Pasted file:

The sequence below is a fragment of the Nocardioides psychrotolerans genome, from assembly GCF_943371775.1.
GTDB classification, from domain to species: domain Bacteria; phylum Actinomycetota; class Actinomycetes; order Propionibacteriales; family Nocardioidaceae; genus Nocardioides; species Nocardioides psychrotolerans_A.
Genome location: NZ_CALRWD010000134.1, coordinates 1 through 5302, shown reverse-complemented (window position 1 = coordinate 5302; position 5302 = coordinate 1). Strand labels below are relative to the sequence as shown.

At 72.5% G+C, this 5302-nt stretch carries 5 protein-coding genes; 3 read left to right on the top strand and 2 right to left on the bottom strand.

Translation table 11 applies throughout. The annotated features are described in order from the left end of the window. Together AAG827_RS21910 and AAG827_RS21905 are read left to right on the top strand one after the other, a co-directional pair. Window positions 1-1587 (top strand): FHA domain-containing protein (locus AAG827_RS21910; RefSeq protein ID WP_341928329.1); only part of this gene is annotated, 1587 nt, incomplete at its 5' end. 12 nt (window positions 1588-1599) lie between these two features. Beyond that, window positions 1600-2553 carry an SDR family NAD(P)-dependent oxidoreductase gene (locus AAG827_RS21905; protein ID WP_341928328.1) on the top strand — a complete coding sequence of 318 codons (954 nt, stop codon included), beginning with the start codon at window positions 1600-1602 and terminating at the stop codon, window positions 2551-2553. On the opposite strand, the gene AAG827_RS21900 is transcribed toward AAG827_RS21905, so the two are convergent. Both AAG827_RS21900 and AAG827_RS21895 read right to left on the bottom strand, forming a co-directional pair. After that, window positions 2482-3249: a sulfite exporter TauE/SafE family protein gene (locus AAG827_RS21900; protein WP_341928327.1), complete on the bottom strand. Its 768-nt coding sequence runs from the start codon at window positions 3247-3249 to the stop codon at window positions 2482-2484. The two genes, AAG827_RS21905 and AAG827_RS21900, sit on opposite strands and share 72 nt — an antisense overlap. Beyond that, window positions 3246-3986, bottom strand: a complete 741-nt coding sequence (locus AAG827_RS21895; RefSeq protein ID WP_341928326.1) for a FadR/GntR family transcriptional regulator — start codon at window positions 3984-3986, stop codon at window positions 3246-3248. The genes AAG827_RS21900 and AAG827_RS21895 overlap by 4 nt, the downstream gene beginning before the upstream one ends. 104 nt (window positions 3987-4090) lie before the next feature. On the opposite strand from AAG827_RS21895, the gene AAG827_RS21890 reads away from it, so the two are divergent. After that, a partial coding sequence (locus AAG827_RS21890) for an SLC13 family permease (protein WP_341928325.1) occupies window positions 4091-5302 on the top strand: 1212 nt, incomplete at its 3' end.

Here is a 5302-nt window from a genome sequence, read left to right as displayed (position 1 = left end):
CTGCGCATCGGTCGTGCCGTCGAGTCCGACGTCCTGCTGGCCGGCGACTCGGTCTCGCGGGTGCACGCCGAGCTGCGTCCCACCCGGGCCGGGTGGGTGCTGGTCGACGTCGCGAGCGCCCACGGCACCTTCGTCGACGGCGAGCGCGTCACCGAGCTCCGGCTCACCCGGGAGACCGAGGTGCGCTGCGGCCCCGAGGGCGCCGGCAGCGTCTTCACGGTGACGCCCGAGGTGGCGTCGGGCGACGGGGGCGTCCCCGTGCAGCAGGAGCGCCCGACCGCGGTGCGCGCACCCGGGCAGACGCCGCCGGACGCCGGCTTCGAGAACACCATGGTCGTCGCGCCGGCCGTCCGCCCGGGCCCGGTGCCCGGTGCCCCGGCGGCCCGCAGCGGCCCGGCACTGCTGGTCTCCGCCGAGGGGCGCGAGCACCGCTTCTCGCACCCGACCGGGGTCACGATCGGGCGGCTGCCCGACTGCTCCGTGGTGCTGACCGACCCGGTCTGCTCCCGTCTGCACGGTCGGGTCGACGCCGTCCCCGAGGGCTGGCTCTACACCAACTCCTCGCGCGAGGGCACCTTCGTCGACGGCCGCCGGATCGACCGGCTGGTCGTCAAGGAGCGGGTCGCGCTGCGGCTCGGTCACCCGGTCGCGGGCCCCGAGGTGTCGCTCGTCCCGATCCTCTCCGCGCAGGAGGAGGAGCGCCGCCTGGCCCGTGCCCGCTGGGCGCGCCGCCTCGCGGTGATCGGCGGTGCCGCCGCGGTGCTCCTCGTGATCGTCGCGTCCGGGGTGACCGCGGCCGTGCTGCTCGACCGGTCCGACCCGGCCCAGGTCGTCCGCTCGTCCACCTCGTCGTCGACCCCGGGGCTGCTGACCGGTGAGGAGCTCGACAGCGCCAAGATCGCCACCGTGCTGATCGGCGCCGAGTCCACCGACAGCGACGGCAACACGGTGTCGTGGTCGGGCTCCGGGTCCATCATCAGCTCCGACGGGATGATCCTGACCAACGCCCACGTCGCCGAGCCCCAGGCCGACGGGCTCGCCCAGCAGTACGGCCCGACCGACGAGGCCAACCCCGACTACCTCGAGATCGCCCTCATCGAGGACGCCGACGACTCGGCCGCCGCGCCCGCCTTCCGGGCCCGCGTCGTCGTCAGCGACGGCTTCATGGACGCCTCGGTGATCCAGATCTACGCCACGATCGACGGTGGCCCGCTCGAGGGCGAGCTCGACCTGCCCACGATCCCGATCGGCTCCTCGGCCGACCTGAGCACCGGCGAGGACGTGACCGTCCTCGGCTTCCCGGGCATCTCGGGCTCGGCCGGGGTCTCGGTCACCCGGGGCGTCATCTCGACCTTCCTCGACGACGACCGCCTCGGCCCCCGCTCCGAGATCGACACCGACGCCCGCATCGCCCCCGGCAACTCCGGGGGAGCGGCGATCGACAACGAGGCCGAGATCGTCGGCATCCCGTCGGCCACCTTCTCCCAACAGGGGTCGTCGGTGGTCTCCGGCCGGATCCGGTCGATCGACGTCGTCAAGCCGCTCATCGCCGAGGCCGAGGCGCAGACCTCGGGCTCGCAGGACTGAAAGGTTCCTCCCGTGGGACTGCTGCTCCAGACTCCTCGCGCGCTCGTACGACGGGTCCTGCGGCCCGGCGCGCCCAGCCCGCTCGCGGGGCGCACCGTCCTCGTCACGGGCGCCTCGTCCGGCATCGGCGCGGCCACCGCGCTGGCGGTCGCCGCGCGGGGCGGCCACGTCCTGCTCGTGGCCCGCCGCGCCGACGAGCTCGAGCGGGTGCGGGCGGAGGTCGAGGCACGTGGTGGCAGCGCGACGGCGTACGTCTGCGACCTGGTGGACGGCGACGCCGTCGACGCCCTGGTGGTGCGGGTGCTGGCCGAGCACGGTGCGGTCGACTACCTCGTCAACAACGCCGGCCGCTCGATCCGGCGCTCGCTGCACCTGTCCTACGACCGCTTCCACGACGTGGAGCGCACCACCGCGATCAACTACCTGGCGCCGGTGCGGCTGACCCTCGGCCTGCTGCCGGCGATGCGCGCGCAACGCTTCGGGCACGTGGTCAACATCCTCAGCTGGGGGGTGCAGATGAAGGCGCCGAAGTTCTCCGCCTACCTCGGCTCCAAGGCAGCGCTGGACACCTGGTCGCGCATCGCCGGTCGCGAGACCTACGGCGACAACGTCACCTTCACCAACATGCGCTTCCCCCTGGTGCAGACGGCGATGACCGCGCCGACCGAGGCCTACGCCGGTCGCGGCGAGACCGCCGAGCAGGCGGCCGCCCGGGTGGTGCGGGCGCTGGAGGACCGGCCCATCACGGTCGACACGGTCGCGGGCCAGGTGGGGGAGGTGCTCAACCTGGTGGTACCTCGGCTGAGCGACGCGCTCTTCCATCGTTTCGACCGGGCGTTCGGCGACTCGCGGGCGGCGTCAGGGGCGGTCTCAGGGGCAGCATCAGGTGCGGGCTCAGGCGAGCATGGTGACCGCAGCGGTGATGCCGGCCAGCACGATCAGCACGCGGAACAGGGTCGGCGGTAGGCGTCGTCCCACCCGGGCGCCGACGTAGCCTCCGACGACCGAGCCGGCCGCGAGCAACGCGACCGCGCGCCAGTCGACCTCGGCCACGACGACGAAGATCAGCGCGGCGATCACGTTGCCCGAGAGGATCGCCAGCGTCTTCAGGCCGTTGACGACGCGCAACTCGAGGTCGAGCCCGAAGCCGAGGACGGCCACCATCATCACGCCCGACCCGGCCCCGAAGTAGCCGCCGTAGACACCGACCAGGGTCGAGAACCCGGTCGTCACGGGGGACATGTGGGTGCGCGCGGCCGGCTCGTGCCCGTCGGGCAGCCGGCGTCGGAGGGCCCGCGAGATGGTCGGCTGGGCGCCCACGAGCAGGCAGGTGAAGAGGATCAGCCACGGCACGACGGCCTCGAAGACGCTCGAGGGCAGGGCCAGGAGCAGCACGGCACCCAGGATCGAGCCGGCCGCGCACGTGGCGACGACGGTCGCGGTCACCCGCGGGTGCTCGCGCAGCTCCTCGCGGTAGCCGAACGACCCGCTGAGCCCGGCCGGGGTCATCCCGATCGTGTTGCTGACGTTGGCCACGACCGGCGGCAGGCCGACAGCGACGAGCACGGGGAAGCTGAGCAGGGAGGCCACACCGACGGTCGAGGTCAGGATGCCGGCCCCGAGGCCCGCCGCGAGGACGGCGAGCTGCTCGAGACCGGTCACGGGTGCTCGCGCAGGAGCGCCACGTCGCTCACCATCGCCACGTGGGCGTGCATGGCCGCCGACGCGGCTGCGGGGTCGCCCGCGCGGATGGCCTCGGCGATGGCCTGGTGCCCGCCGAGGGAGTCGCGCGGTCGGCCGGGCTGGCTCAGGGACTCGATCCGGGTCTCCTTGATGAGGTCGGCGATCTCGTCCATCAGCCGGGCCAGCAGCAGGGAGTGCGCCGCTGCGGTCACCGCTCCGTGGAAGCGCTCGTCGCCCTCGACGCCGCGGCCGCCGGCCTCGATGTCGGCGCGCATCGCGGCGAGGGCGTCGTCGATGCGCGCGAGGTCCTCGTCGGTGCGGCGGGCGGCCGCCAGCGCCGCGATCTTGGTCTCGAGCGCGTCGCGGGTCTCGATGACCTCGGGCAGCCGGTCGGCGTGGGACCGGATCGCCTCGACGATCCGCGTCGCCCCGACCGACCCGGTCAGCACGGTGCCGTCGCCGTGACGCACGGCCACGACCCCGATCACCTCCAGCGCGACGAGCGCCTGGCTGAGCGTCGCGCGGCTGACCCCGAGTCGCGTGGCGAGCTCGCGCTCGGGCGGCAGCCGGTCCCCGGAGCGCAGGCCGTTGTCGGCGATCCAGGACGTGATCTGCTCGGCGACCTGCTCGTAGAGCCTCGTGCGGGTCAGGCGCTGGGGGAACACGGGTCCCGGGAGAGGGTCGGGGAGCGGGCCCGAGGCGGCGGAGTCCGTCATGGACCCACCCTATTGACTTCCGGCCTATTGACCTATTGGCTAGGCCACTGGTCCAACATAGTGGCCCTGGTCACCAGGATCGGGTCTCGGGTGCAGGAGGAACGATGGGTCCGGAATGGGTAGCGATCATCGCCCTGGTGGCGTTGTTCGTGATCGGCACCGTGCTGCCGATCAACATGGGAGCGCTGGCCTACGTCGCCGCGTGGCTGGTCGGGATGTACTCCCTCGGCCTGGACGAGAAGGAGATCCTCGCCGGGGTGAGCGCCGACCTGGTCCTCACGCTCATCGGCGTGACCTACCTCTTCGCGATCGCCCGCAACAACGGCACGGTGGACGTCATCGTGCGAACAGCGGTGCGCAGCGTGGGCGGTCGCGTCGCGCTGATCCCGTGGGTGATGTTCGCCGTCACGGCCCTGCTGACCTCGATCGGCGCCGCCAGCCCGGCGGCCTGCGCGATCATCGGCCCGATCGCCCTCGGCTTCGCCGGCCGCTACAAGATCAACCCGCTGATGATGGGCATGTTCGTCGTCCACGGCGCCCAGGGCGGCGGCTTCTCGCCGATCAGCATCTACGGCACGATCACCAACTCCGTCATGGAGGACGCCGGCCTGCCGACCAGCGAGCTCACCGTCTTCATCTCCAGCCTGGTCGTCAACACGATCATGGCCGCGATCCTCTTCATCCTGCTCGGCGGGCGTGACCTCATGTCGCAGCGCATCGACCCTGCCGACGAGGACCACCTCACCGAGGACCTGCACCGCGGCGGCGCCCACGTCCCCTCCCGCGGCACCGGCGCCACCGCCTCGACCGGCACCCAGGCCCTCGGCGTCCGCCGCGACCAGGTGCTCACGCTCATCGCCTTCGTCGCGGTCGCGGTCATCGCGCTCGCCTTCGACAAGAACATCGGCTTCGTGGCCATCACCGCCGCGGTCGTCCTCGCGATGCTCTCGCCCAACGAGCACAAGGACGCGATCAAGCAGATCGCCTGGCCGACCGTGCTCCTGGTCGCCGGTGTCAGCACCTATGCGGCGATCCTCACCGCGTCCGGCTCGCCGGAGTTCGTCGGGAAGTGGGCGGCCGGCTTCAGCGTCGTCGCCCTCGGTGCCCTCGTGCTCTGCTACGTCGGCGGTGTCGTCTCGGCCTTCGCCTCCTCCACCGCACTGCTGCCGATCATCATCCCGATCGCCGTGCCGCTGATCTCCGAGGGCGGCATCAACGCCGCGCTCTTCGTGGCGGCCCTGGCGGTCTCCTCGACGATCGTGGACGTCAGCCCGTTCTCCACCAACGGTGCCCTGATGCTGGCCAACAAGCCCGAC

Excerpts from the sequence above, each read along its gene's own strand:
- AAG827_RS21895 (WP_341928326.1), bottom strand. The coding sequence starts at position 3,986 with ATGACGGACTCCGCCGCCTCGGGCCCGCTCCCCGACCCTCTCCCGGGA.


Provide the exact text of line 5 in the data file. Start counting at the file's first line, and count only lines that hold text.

Translation table 11 applies throughout. The annotated features are described in order from the left end of the window. Together AAG827_RS21910 and AAG827_RS21905 are read left to right on the top strand one after the other, a co-directional pair. Window positions 1-1587 (top strand): FHA domain-containing protein (locus AAG827_RS21910; RefSeq protein ID WP_341928329.1); only part of this gene is annotated, 1587 nt, incomplete at its 5' end. 12 nt (window positions 1588-1599) lie between these two features. Beyond that, window positions 1600-2553 carry an SDR family NAD(P)-dependent oxidoreductase gene (locus AAG827_RS21905; protein ID WP_341928328.1) on the top strand — a complete coding sequence of 318 codons (954 nt, stop codon included), beginning with the start codon at window positions 1600-1602 and terminating at the stop codon, window positions 2551-2553. On the opposite strand, the gene AAG827_RS21900 is transcribed toward AAG827_RS21905, so the two are convergent. Both AAG827_RS21900 and AAG827_RS21895 read right to left on the bottom strand, forming a co-directional pair. After that, window positions 2482-3249: a sulfite exporter TauE/SafE family protein gene (locus AAG827_RS21900; protein WP_341928327.1), complete on the bottom strand. Its 768-nt coding sequence runs from the start codon at window positions 3247-3249 to the stop codon at window positions 2482-2484. The two genes, AAG827_RS21905 and AAG827_RS21900, sit on opposite strands and share 72 nt — an antisense overlap. Beyond that, window positions 3246-3986, bottom strand: a complete 741-nt coding sequence (locus AAG827_RS21895; RefSeq protein ID WP_341928326.1) for a FadR/GntR family transcriptional regulator — start codon at window positions 3984-3986, stop codon at window positions 3246-3248. The genes AAG827_RS21900 and AAG827_RS21895 overlap by 4 nt, the downstream gene beginning before the upstream one ends. 104 nt (window positions 3987-4090) lie before the next feature. On the opposite strand from AAG827_RS21895, the gene AAG827_RS21890 reads away from it, so the two are divergent. After that, a partial coding sequence (locus AAG827_RS21890) for an SLC13 family permease (protein WP_341928325.1) occupies window positions 4091-5302 on the top strand: 1212 nt, incomplete at its 3' end.